The tumor-suppressor p53 protein plays a major role in tumor development. Most human cancers fail to normally activate wild-type p53, which is at least partly responsible for the unregulated growth of cancer cells and their failure to undergo apoptosis. While many chemotherapeutics enhance p53 levels, their non-specific DNA damage (genotoxicity) causes unfavorable side effects.
Defects in the pathways that control the stabilization and activation of p53 in response to stress can contribute to cancer development, without the requirement for mutation within the p53 gene itself. Many tumors that retain wild-type p53 show evidence of alterations that prevent efficient activation of p53 in response to stress, linked to a failure to inactivate HDM2. In these tumors, inhibition of HDM2 and reactivation of p53 is an attractive therapeutic strategy. Researchers at the National Cancer Institute (NCI) have developed a water-soluble, small molecule inhibitor of HDM2’s E3 activity resulting in activation of p53 in tumors that retain wild-type p53.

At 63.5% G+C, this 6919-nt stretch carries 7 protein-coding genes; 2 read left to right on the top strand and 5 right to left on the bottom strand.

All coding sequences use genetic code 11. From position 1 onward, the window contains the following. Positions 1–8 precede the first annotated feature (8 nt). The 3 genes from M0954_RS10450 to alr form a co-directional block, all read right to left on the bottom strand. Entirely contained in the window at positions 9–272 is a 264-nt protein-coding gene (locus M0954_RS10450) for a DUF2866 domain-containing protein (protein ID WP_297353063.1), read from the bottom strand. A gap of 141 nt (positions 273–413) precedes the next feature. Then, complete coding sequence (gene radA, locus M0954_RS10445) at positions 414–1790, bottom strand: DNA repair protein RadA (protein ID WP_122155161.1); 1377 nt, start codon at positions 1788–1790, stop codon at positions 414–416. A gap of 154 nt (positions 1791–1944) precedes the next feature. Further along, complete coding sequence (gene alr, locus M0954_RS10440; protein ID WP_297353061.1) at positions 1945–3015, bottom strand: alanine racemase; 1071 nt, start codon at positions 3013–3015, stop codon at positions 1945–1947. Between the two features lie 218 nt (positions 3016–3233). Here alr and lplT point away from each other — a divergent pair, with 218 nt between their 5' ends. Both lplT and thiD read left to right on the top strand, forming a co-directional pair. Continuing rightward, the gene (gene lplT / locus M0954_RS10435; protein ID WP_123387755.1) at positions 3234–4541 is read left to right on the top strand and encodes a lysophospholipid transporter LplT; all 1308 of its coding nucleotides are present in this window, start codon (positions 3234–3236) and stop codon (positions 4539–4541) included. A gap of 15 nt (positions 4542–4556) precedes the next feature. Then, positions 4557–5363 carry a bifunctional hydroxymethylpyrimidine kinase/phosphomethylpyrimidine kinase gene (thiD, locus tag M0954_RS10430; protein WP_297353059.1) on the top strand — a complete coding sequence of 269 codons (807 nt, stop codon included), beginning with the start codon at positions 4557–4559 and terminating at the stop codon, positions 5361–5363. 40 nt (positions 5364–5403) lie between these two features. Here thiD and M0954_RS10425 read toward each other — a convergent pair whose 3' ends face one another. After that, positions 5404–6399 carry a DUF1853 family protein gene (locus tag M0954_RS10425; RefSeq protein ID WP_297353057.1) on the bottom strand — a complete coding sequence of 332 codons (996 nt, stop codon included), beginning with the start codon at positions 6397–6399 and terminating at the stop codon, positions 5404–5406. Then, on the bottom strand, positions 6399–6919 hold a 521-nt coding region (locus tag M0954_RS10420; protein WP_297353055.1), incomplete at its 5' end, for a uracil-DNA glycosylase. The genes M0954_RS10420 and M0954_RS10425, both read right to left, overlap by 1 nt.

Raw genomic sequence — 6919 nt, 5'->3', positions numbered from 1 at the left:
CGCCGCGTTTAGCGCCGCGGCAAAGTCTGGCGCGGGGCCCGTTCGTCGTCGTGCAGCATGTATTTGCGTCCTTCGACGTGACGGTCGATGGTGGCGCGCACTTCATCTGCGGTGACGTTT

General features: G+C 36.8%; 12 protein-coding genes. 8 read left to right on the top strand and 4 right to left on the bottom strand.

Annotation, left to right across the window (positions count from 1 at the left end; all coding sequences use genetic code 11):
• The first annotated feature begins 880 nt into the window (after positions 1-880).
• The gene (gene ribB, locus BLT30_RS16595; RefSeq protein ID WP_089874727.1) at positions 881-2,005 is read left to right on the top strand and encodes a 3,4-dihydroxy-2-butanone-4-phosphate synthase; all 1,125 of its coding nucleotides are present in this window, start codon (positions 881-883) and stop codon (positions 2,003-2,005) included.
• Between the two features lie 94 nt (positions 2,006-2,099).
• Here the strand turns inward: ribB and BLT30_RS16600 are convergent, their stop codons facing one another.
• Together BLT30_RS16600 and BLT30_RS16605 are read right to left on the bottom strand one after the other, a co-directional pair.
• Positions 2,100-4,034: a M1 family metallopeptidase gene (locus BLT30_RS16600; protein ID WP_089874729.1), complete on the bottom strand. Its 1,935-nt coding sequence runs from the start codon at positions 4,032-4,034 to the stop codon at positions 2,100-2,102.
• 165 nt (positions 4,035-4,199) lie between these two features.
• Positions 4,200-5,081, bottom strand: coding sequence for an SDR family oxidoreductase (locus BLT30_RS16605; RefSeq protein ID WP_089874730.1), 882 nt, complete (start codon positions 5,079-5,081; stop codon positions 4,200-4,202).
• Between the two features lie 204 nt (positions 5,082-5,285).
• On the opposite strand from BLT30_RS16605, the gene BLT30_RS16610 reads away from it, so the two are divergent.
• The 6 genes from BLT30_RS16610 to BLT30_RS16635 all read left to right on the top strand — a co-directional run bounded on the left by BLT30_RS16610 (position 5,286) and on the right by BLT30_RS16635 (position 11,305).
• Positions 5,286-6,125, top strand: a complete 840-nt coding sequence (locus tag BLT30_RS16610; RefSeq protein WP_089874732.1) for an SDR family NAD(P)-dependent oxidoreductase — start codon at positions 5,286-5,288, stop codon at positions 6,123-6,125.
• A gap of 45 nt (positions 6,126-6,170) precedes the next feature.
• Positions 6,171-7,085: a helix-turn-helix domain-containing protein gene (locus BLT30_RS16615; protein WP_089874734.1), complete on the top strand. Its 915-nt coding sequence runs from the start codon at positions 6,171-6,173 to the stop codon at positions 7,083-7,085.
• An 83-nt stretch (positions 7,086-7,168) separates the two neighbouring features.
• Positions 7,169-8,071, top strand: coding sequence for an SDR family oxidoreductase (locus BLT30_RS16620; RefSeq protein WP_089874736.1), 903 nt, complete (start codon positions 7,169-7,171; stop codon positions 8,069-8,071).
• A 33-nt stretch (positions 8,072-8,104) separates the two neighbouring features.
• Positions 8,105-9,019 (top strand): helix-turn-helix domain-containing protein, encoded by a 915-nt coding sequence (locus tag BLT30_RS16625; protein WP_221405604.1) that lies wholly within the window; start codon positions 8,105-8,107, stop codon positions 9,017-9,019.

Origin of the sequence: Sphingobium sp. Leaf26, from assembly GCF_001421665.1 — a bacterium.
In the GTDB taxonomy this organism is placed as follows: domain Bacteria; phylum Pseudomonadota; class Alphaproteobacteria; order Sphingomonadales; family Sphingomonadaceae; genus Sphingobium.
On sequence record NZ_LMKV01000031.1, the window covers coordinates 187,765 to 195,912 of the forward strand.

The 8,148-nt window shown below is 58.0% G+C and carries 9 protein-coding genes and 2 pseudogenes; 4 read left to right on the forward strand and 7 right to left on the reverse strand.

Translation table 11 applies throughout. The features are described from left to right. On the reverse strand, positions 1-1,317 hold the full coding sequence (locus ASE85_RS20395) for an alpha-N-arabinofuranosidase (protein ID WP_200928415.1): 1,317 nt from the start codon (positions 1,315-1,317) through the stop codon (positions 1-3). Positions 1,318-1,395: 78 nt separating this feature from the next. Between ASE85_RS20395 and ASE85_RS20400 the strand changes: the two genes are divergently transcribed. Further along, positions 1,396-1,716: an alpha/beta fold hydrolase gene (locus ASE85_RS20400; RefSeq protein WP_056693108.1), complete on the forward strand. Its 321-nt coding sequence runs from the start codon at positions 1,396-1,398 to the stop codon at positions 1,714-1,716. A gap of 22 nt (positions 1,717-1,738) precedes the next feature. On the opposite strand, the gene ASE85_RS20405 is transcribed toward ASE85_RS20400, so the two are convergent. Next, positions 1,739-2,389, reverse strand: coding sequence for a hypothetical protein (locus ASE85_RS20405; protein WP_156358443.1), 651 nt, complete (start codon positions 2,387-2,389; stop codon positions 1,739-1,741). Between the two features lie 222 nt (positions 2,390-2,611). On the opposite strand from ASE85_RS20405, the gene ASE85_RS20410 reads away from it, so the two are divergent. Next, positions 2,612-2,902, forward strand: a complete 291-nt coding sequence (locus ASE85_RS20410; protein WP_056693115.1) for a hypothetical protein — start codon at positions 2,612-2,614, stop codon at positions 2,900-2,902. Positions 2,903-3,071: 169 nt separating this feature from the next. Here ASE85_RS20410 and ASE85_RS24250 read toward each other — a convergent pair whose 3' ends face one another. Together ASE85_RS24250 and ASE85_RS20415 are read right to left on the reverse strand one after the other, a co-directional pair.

This invention does not lead to the genotoxicity commonly observed when using other therapeutics directed at activating p53, making it an attractive option for cancer therapy. The NCI is seeking statements of capability or interest from parties interested in licensing or in collaborative research to co-develop technologies that inhibit HDM2’s activity and reactivate p53 activity for the treatment of cancer.
- Reduced genotoxicity compared to many chemotherapeutics
- Water-soluble with improved potency in stabilizing p53 and activating a p53 response
- Targeted therapies for activating wild-type p53 in tumors to induce apoptosis
- Inhibits unregulated growth of cancer cells